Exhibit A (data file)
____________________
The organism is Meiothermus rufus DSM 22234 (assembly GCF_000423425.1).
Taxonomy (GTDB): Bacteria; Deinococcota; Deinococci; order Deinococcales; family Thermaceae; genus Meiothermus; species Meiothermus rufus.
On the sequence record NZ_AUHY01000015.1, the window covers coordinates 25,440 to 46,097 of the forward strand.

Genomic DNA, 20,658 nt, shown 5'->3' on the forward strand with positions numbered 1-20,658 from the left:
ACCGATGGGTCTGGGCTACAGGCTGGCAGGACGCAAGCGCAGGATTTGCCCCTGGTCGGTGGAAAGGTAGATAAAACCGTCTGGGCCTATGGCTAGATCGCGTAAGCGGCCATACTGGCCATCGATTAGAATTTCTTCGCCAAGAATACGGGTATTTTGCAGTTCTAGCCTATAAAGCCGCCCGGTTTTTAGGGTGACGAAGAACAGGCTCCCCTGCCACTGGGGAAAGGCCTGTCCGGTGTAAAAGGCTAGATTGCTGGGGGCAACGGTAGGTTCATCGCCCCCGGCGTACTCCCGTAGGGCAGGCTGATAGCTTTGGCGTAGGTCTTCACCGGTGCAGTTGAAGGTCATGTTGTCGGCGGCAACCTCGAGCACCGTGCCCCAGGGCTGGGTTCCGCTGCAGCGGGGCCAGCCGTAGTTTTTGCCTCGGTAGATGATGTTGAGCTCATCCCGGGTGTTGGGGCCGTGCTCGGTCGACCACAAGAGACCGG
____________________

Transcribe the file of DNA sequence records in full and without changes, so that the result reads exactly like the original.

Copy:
The organism is Meiothermus rufus DSM 22234 (assembly GCF_000423425.1).
Taxonomy (GTDB): Bacteria; Deinococcota; Deinococci; order Deinococcales; family Thermaceae; genus Meiothermus; species Meiothermus rufus.
On the sequence record NZ_AUHY01000015.1, the window covers coordinates 25,440 to 46,097 of the forward strand.

Genomic DNA, 20,658 nt, shown 5'->3' on the forward strand with positions numbered 1-20,658 from the left:
ACCGATGGGTCTGGGCTACAGGCTGGCAGGACGCAAGCGCAGGATTTGCCCCTGGTCGGTGGAAAGGTAGATAAAACCGTCTGGGCCTATGGCTAGATCGCGTAAGCGGCCATACTGGCCATCGATTAGAATTTCTTCGCCAAGAATACGGGTATTTTGCAGTTCTAGCCTATAAAGCCGCCCGGTTTTTAGGGTGACGAAGAACAGGCTCCCCTGCCACTGGGGAAAGGCCTGTCCGGTGTAAAAGGCTAGATTGCTGGGGGCAACGGTAGGTTCATCGCCCCCGGCGTACTCCCGTAGGGCAGGCTGATAGCTTTGGCGTAGGTCTTCACCGGTGCAGTTGAAGGTCATGTTGTCGGCGGCAACCTCGAGCACCGTGCCCCAGGGCTGGGTTCCGCTGCAGCGGGGCCAGCCGTAGTTTTTGCCTCGGTAGATGATGTTGAGCTCATCCCGGGTGTTGGGGCCGTGCTCGGTCGACCACAAGAGACCGG